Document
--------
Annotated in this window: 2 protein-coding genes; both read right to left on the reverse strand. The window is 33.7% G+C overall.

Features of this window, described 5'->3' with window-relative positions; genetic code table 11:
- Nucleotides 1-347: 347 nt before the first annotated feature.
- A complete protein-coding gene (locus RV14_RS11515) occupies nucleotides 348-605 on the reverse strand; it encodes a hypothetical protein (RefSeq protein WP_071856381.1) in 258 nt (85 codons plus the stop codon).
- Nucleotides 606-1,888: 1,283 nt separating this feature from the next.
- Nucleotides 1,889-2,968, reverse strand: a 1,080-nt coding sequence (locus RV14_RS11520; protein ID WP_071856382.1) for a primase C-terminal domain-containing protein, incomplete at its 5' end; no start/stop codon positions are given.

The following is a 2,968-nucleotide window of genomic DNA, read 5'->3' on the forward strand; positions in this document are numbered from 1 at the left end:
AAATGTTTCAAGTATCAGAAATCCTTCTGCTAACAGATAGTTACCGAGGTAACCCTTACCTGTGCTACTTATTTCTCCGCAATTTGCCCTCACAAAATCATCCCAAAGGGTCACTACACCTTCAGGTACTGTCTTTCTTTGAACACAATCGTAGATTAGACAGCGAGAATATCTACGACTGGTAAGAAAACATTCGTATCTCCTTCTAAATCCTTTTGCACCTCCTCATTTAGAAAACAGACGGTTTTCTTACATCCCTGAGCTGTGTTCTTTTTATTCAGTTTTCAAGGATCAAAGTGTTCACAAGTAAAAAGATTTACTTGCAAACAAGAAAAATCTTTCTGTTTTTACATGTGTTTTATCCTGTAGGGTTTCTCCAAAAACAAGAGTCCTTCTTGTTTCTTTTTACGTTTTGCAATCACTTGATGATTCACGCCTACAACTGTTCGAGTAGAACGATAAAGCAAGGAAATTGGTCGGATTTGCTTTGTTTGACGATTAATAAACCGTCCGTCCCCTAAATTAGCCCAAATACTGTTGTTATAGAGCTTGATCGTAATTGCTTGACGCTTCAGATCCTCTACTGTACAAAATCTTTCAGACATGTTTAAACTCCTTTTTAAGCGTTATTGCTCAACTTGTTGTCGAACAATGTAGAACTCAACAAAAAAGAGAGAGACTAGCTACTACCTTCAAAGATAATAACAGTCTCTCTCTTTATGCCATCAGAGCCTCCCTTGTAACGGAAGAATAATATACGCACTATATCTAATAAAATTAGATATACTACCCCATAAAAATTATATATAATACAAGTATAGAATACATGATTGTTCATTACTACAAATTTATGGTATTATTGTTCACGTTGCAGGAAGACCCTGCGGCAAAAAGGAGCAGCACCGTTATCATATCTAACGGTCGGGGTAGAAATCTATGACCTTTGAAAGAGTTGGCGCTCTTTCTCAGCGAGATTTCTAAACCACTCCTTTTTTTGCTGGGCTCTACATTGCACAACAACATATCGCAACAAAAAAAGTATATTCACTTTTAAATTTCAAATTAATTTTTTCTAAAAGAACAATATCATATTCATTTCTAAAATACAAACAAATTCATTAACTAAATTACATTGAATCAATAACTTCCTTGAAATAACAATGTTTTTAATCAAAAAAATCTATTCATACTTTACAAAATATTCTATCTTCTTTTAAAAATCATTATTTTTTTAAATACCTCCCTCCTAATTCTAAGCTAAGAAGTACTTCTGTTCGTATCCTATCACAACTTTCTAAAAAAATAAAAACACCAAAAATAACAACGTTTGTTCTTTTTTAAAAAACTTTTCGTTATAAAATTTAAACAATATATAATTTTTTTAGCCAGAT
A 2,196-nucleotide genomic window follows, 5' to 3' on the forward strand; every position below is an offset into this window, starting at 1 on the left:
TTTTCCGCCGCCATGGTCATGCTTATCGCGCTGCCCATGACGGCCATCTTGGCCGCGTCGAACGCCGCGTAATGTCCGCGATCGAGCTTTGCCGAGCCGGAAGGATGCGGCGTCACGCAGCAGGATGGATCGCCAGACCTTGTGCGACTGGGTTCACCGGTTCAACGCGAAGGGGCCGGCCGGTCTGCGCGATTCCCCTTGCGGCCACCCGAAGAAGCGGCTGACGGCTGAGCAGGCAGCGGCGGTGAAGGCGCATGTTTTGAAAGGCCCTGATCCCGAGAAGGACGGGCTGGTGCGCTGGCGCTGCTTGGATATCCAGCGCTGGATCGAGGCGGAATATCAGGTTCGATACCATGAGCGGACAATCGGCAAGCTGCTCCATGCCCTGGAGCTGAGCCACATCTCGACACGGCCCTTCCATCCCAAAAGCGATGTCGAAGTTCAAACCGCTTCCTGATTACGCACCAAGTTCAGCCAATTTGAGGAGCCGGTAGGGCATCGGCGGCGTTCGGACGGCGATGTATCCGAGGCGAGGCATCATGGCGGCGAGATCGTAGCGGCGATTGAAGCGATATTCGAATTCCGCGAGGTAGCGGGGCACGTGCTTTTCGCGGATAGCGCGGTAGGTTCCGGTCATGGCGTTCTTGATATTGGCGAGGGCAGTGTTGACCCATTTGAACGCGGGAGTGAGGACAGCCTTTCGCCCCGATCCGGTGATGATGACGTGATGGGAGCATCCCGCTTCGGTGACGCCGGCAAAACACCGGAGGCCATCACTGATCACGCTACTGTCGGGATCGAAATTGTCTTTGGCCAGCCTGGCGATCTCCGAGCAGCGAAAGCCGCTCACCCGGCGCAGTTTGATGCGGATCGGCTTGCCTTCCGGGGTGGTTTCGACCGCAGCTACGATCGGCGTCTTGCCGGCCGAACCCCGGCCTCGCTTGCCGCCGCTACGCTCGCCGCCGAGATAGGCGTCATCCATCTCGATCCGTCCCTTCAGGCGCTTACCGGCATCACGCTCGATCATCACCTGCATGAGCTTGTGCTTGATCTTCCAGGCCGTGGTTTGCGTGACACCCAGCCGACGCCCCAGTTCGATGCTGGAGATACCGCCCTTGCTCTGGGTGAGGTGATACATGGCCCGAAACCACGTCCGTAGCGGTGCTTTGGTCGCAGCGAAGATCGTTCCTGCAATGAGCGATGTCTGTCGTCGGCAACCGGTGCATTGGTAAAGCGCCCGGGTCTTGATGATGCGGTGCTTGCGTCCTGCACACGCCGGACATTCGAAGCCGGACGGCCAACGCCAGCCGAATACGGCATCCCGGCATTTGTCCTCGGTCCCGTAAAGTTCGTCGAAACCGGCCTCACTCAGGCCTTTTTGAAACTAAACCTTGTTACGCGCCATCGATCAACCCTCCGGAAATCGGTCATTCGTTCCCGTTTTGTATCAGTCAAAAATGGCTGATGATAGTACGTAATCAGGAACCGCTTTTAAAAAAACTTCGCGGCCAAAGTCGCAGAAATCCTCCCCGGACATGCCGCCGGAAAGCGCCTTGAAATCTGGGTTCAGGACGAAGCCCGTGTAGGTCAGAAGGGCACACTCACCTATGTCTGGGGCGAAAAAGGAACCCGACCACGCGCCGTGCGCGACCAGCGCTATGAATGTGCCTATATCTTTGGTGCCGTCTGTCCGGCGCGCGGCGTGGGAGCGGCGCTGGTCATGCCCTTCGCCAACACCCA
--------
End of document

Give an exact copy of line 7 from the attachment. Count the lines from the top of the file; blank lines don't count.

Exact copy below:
The following is a 2,968-nucleotide window of genomic DNA, read 5'->3' on the forward strand; positions in this document are numbered from 1 at the left end: